I am convinced that the American people are very thoughtful, intelligent, generous, and good, and on the local level, the handling of many aspects of welfare, including medical care for those who cannot provide it any other way, would result in not only a better program, but I think there would be more compassionate and helpful care to the individuals who must receive medical care at public expense.
Would you concur with that general statement with reference to local control ?
Dr. DORRITY. Absolutely. In fact, I think the first responsibility lies with the families. Then, I think if they cannot handle it, the churches; if they cannot handle it, the community; if they cannot handle it, the cities and counties; if they cannot handle it, then the States. But never as far as the Federal level. I go along with that.
I have a couple of other suggestions. I am pleased to hear your comments about the fiscal responsibility. This has bothered me for a long time and I think that our way out of the mess that we are in is if we return to fiscal responsibility, fiscal sanity, with sound money systems, no compromise for 5 to 10 percent inflation per year.
You cannot lose 5 percent of anything 20 times, or it is gone.
At the present time, if we return to sound money, fiscal responsibility, constitutional government and the Ten Commandments, we can ride out the storm. If we cannot, we will hit the bottom.
Senator CURTIS. I have no further questions.
You alluded to section 1801 of the act. I would like to have that printed in the record at this point.
Senator TalmADGE. Without objection, it will be. [The material referred to follows:]
PROHIBITION AGAINST ANY FEDERAL INTERFERENCE Section 1801. Nothing in this title shall be construed to authorize any Federal officer or employee to exercise any supervision or control over the practice of medicine or the manner in which medical services are provided, or over the selection, tenure, or compensation of any officer or employee of any institution, agency, or person providing health services; or to exercise any supervision or control over the administration or operation of any such institution, agency, or person.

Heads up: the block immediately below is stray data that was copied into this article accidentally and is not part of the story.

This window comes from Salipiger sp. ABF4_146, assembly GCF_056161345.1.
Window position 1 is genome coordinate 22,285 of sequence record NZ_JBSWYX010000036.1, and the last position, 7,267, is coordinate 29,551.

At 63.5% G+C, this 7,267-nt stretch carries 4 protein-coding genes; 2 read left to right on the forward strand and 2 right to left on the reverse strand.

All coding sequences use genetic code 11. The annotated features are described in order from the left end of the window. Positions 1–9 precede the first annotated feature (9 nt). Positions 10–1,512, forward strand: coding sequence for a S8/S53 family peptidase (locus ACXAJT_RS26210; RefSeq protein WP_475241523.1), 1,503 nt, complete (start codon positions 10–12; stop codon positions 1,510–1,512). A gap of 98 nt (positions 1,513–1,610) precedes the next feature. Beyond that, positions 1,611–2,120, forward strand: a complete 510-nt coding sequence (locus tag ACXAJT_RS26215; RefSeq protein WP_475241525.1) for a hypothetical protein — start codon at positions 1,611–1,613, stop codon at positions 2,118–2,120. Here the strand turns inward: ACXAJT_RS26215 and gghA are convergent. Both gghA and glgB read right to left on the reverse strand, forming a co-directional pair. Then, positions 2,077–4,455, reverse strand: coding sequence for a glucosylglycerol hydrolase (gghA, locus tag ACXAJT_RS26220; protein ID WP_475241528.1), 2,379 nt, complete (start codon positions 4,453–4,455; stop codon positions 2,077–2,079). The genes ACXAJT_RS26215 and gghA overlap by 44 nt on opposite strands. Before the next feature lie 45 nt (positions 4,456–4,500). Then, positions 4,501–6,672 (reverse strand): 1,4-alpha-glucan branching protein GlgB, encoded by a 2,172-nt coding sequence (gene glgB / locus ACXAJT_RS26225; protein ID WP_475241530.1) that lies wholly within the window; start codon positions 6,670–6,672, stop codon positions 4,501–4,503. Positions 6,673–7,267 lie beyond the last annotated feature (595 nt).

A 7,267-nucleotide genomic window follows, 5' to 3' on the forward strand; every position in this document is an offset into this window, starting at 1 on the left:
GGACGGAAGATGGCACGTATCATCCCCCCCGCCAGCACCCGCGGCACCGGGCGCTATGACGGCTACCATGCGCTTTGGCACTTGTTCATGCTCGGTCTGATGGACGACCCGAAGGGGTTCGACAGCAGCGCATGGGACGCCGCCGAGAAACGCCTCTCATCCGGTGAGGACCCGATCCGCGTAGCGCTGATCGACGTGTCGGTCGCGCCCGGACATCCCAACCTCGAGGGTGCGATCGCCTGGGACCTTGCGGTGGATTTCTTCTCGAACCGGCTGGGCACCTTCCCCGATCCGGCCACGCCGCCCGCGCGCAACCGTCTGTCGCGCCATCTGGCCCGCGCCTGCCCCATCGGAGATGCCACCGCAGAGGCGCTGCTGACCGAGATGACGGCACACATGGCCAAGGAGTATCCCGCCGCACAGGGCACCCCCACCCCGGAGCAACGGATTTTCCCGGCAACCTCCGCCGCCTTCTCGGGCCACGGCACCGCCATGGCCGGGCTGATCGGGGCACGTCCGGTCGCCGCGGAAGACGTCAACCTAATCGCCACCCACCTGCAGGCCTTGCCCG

Senator TALMADGE. Thank you very much, Dr. Dorrity, for your contribution.
The next witness is Dr. Dave M. Davis, immediate past president, Georgia Psychiatric Association and director, psychiatric services, Peachtree-Parkwood Mental Health Center, on behalf of the Amer
ican Psychiatric Association and National Association of Private Psychiatric Hospitals.
Dr. Davis, it is a pleasure to welcome you before our committee as a valued friend and a valued constituent.
STATEMENT OF DAVE M. DAVIS, M.D., IMMEDIATE PAST PRESI
DENT, GEORGIA PSYCHIATRIC ASSOCIATION, DIRECTOR OF PSYCHIATRIC SERVICES, PEACHTREE-PARKWOOD MENTAL HEALTH CENTER AND HOSPITALS, ATLANTA, GA., ON BEHALF OF THE AMERICAN PSYCHIATRIC ASSOCIATION AND THE NATIONAL ASSOCIATION OF PRIVATE PSYCHIATRIC HOSPITALS
Dr. Davis. Thank you.
Psychiatric Association, which represents 23,000 psychiatrists in the United States, and of the National Association of Private Psychiatric Hospitals, which represents 178 free-standing psychiatric facilities, containing over 15,000 beds.
We share the concern of the author and cosponsors of S. 1470 regarding the need to contain rising health care costs and support the objectives of this bill to achieve this goal.
While we believe and urge that equal attention be paid to the needs of Americans with mental and emotional illness vis-a-vis those with physical illness, we understand that the purpose of the bill is a longterm basic structural solution to the vexing problem of rising health care costs.
To achieve that important goal, we recommend your consideration of amending the bill to authorize a demonstration program—subject to rigorous, ongoing, organized peer review—to determine—as we believe it will—that appropriate psychiatric intervention and treatment does reduce medical care costs.
We would be pleased to work with the committee professional staff and develop the appropriate amendment to achieve that goal, if the committee is interested in pursuing that objective.
Senator TALMADGE. If you would excuse me, there is a record vote on the Senate floor. I will go over and cast my ballot and return immediately.
The committee will stand in recess momentarily, subject to the call of the Chair.
[A brief recess was taken.]
Dr. Davis, my apologies for having to recess for the vote. You may proceed where you left off.
Dr. Davis. Senator, we recommend your consideration of amending the bill to authorize the demonstration project, subject to rigorous, ongoing, organized review, to determine, as we believe it will, that appropriate psychiatric intervention and treatment does reduce medical care costs.
We believe that such a demonstration program would prove that the placing of psychiatric benefits in medicare on a par with physical illness benefits would result in even greater cost savings. It has been dem